I grew up in a suburb of Chicago. Well, I really grew up in three of them at the same time due to some weirdness with town boundaries, but for most purposes, I grew up in Palatine, IL. I lived there for 12 years before my mom got a new job in Denver, which forced us to move. I moved during the summer between my 5th and 6th grade, which was honestly the best time I could have moved. In Illinois, middle school starts in 7th grade, but in Colorado, it starts in 6th grade, which meant that I was moving to a new school just as everybody else was too. Even though I was technically the new kid, it didn’t feel like it because everybody was coming to a new school and didn’t know that many people. This had a very positive impact overall, as I was able to make friends quickly, many of which I am still friends with to this day.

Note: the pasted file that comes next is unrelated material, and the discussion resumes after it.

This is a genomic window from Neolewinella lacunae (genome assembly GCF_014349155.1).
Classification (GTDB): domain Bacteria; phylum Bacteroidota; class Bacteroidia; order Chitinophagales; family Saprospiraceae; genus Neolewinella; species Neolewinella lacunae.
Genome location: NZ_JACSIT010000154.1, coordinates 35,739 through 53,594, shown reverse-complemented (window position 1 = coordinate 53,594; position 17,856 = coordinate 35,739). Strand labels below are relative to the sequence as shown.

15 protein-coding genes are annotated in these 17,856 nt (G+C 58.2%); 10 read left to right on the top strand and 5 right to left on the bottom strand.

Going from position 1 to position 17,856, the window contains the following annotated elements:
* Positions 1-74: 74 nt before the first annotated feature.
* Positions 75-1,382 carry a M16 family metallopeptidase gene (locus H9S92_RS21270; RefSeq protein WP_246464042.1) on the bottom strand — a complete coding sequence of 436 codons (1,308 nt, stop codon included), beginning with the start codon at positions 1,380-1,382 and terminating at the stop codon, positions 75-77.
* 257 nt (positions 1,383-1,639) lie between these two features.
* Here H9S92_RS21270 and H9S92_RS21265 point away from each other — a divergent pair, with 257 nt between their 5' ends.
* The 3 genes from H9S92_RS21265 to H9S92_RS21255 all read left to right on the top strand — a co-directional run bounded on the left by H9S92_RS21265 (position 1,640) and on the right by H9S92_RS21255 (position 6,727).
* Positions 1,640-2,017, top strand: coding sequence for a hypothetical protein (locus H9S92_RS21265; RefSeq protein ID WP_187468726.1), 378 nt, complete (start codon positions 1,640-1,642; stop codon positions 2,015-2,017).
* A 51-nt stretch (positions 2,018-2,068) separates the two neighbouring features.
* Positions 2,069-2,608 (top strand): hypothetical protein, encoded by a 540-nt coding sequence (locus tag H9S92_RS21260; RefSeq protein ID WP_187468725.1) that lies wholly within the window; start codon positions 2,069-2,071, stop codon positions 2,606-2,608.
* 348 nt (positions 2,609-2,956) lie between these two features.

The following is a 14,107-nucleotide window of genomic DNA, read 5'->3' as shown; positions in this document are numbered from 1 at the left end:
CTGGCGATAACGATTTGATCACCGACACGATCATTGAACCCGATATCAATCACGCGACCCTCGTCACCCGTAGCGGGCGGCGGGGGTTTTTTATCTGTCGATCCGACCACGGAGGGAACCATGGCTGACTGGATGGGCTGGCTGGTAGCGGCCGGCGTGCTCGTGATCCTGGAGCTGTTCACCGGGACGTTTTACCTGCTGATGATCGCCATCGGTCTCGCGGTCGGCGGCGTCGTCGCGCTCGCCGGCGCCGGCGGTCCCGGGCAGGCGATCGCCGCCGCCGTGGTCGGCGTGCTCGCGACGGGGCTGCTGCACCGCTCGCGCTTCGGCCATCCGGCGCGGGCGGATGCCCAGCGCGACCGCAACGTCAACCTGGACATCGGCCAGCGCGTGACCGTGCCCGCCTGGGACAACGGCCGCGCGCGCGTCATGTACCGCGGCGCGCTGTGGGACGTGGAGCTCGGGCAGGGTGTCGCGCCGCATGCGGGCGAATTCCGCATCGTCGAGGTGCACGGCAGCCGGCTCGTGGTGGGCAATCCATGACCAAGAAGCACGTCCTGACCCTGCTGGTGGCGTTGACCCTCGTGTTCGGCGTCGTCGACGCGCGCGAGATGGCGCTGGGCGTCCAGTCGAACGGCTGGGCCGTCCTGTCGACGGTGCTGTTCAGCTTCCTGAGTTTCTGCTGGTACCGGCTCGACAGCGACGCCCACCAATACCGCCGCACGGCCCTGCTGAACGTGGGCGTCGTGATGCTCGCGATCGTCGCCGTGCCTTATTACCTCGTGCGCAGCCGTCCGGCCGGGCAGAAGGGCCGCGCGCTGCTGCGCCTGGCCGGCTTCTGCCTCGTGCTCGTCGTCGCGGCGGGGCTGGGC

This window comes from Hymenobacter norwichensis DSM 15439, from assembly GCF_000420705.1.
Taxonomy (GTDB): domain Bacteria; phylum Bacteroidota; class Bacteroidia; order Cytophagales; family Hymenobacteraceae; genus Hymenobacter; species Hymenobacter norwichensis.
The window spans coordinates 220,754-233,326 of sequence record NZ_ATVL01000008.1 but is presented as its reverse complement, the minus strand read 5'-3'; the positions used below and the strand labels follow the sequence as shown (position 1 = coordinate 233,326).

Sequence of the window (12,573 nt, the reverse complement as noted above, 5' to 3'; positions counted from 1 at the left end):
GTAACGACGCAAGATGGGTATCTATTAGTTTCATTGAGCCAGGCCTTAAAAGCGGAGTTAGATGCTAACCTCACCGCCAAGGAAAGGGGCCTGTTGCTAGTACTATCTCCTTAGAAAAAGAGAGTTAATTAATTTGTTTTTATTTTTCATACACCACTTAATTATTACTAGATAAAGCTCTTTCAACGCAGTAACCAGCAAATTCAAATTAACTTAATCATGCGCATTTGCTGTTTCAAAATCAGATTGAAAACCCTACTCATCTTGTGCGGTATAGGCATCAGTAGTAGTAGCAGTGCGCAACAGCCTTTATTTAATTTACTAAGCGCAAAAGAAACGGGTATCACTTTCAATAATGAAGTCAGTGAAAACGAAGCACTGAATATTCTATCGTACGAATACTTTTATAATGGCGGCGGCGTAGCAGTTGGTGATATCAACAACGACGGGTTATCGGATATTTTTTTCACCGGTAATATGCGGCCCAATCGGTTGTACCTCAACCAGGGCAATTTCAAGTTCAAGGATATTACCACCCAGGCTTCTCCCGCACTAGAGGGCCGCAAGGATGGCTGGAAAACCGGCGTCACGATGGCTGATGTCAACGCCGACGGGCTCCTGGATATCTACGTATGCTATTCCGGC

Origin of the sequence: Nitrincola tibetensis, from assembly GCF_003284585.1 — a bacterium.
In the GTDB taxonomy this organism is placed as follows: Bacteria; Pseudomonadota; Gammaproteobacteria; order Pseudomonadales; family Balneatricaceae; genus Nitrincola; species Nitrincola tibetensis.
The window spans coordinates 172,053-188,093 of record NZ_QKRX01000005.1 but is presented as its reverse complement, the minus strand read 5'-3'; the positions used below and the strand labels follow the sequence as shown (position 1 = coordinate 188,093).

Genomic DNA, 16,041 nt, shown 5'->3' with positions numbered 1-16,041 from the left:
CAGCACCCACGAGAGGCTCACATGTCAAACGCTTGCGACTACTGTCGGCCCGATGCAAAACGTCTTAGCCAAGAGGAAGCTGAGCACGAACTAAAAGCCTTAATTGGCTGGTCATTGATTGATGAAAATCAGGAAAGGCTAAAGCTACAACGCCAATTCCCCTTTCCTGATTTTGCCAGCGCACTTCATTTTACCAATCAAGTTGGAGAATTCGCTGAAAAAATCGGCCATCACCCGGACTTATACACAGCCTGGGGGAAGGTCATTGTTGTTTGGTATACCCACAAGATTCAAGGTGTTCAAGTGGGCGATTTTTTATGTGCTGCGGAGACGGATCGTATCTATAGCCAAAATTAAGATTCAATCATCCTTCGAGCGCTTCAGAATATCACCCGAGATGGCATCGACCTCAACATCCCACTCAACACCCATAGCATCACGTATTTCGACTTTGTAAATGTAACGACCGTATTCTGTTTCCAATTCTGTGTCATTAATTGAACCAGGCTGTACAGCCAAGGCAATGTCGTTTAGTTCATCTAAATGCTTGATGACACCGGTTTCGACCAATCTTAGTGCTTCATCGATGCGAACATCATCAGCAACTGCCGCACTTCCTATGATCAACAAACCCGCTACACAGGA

It’s hard to say if the culture between my two homes is different, as I changed so much during the transitionary period that I’m not sure what was my changing mindset and what was actually different. One thing that stood out though, was the weather, especially during the winter. Growing up in Illinois, I loved the winter. For three to four months a year, I would bring my snow pants and boots to school and play in the snow during recess. It was my favorite time of the year and most of the strong memories I have from those days are during the winter. Once I moved to Colorado though, I practically lost the winter, kinda. Colorado *technically* has winters, but a large portion of it is sunny and warm. While it was nice to avoid the bone chilling cold, not having snow last for more than three days was extremely disappointing. At my old house, we would always make a super long sled ramp from our porch to the frozen pond in our backyard. It would last for about a month and my friends and I would play on it every day we could. If you tried to do the same thing in Colorado, the 70 degree (F) weather would melt it in a matter of hours.